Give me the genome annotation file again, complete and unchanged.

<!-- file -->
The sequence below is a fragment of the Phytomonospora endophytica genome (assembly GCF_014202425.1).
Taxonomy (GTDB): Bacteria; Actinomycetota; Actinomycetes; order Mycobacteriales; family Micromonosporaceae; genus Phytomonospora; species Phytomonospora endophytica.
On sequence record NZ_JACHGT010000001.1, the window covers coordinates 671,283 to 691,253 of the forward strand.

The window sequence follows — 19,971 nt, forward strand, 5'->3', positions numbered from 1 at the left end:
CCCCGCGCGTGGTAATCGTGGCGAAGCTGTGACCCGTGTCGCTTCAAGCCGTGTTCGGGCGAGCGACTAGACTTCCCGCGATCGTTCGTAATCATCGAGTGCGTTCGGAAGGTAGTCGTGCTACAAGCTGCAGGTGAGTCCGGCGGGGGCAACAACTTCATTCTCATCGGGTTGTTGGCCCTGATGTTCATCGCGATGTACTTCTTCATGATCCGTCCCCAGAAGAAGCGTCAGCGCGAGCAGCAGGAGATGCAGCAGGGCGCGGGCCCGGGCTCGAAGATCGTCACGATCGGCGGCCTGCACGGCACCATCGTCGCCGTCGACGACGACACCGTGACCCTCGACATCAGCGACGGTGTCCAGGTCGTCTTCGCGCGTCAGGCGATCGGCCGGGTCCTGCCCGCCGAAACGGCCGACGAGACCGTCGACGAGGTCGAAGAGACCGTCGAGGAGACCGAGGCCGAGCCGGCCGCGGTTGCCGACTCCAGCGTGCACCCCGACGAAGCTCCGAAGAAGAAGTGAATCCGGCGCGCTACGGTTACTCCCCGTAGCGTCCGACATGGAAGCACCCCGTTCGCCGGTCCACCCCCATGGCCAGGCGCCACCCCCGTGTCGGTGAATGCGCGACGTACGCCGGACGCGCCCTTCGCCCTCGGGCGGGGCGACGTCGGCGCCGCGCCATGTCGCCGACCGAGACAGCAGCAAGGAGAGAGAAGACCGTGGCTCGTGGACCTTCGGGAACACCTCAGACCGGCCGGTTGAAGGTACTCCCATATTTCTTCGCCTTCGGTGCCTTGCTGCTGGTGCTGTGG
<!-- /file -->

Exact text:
The sequence below is a fragment of the Phytomonospora endophytica genome (assembly GCF_014202425.1).
Taxonomy (GTDB): Bacteria; Actinomycetota; Actinomycetes; order Mycobacteriales; family Micromonosporaceae; genus Phytomonospora; species Phytomonospora endophytica.
On sequence record NZ_JACHGT010000001.1, the window covers coordinates 671,283 to 691,253 of the forward strand.

The window sequence follows — 19,971 nt, forward strand, 5'->3', positions numbered from 1 at the left end:
CCCCGCGCGTGGTAATCGTGGCGAAGCTGTGACCCGTGTCGCTTCAAGCCGTGTTCGGGCGAGCGACTAGACTTCCCGCGATCGTTCGTAATCATCGAGTGCGTTCGGAAGGTAGTCGTGCTACAAGCTGCAGGTGAGTCCGGCGGGGGCAACAACTTCATTCTCATCGGGTTGTTGGCCCTGATGTTCATCGCGATGTACTTCTTCATGATCCGTCCCCAGAAGAAGCGTCAGCGCGAGCAGCAGGAGATGCAGCAGGGCGCGGGCCCGGGCTCGAAGATCGTCACGATCGGCGGCCTGCACGGCACCATCGTCGCCGTCGACGACGACACCGTGACCCTCGACATCAGCGACGGTGTCCAGGTCGTCTTCGCGCGTCAGGCGATCGGCCGGGTCCTGCCCGCCGAAACGGCCGACGAGACCGTCGACGAGGTCGAAGAGACCGTCGAGGAGACCGAGGCCGAGCCGGCCGCGGTTGCCGACTCCAGCGTGCACCCCGACGAAGCTCCGAAGAAGAAGTGAATCCGGCGCGCTACGGTTACTCCCCGTAGCGTCCGACATGGAAGCACCCCGTTCGCCGGTCCACCCCCATGGCCAGGCGCCACCCCCGTGTCGGTGAATGCGCGACGTACGCCGGACGCGCCCTTCGCCCTCGGGCGGGGCGACGTCGGCGCCGCGCCATGTCGCCGACCGAGACAGCAGCAAGGAGAGAGAAGACCGTGGCTCGTGGACCTTCGGGAACACCTCAGACCGGCCGGTTGAAGGTACTCCCATATTTCTTCGCCTTCGGTGCCTTGCTGCTGGTGCTGTGG